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The Top 10 Most Beautiful Coral Reefs In The World

Whether you’re a scuba diver, a snorkel fiend or partake in that weird combination of the two. Snuba? Scorkel? You’ll know that what awaits us under those blue ocean waves is a colourful land of mystery and surprise! The greatest reward for every flip of your flippers are the coloured coral reefs and unique marine life that swim amongst them.

So in no particular order, though as an Australian I’d definitely put the Great Barrier Reef at number 1, here you have my pick of the top 10 coral reefs on the planet!

The Great Barrier Reef, Australia

A mix of coral and tropical fish in Australia Great Barrier Reef

Australians are a competitive bunch, we just love to be number one. The Great Barrier Reef is just another win for us. It is the largest of all the coral reefs in the world and, by my estimation, therefore the best. Located in northern Queensland, the reef is made up of over 3000 individual reef systems and hundreds of pristine white sand Islands. As far as the marine life go you’ll be spoilt for choice with over 400 types of coral and colourful fish and sea creatures to boot! These are just some of the reasons why this coral reef is listed as one of the Seven Natural Wonders of the World. The rest you’ll just have to go and discover for yourself. 

New Caledonia Barrier Reef, New Caledonia

Clear waters and white sand beaches in New Caledonia

Who doesn’t love a good barrier or two? I know I do! And look I know I said there was no particular order here, but this one would probably be number two. Number two in size (coming second to Australia’s Great Barrier Reef), number two on my list and, fun fact, number one in reef health.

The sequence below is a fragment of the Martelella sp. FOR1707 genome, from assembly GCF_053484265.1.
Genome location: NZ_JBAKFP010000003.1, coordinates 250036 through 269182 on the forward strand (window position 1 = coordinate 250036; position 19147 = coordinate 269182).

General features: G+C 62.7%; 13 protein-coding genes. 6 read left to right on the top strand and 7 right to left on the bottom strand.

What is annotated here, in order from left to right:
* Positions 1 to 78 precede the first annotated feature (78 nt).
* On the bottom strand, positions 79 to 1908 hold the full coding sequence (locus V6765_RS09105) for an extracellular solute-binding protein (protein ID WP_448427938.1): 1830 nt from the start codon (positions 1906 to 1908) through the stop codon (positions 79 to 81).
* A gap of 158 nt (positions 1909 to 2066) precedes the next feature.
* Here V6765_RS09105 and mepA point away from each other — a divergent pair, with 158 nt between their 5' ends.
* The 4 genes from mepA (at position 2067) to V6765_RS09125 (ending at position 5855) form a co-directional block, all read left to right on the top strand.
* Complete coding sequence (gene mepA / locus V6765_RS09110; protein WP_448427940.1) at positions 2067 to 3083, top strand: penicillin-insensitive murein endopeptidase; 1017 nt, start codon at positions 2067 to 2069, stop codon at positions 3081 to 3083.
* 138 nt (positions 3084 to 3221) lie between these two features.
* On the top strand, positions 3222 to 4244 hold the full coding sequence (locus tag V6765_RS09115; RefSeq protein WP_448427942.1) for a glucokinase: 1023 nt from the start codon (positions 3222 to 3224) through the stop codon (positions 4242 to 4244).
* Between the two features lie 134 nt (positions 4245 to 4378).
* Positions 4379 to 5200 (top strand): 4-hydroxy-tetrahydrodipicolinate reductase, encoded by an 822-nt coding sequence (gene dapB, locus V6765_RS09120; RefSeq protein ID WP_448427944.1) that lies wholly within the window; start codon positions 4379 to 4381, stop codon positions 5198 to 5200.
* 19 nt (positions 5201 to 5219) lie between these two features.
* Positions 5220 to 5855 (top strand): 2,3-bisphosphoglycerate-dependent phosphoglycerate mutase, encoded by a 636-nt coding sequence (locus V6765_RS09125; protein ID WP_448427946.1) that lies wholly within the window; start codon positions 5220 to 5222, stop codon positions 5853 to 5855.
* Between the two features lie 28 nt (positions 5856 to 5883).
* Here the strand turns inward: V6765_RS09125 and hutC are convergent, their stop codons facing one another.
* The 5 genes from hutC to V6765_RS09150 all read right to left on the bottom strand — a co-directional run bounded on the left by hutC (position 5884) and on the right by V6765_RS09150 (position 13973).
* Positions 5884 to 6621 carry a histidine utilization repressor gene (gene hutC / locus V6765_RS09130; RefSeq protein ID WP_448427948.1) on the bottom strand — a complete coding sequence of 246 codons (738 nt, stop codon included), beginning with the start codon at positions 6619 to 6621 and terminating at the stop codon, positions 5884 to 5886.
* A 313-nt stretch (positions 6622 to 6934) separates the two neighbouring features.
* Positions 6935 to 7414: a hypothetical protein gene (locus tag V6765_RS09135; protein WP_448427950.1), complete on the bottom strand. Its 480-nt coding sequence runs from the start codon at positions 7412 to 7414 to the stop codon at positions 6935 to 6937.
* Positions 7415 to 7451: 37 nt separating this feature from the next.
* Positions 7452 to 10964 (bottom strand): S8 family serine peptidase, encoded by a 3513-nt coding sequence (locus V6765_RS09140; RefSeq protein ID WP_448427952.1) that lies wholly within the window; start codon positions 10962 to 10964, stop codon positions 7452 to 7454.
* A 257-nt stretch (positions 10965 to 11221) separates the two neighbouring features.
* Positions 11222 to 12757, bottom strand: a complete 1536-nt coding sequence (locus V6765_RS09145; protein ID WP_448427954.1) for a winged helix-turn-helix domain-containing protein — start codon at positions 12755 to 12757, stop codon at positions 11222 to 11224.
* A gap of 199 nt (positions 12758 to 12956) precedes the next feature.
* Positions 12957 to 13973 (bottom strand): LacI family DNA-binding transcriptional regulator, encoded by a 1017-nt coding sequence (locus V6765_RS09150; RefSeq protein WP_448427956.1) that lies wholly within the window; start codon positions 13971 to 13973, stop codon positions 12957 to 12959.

Rainbow Reef, Fiji

The colourful coral reefs of Fiji's Rainbow Reef

How was a reef with a name like “Rainbow Reef” not going to make it on to the list. If there is an opposite to the saying “don’t let the name fool you” it would apply to this reef. The name is spot on, the reef is an underwater living rainbow! Tucked between two Fijian Island,  Vanua Levu and Taveun, Rainbow Reef is made up of a mix of hard and soft coral. The mixture of corals has allowed the marine life to thrive, making it an excellent dive spot for fish lovers.

Red Sea Coral Reef, Egypt, Sudan, and Eritrea

Coral formations and fish in the Red Sea Coral Reef

I always thought the Red Sea was that really salty place everyone goes to float… until discovering that that is the Dead Sea. Silly me. The Red Sea, rather than being located alongside tropical islands, is located between the Sahara and Arabian deserts. Despite the arid landscapes that surround it the Red Sea Coral Reef is teeming with aquatic life, many species of which are only found there. There are over a thousand species of fish that live there, swimming amongst the lagoons, cylinders and colourful coral. Just like you can when you visit.

Palancar Reef, Mexico

A seahorse floating in blue water in one of Mexicos coral reefs

What it lacks in size the Palancar Reef makes up in colour. Part of a much larger reef system that goes all the way down to Honduras, Mexico’s Palancar reef is a popular and stunning dive spot. The array of colourful coral would be worth a visit on there own, but they are only part of what makes the reef incredible. Swimming amongst the coral are brightly coloured fish, sea turtles and for the keen eye, seahorses. 

Tubbataha Reef, The Philippines

A healthy patch of reef in the Philippines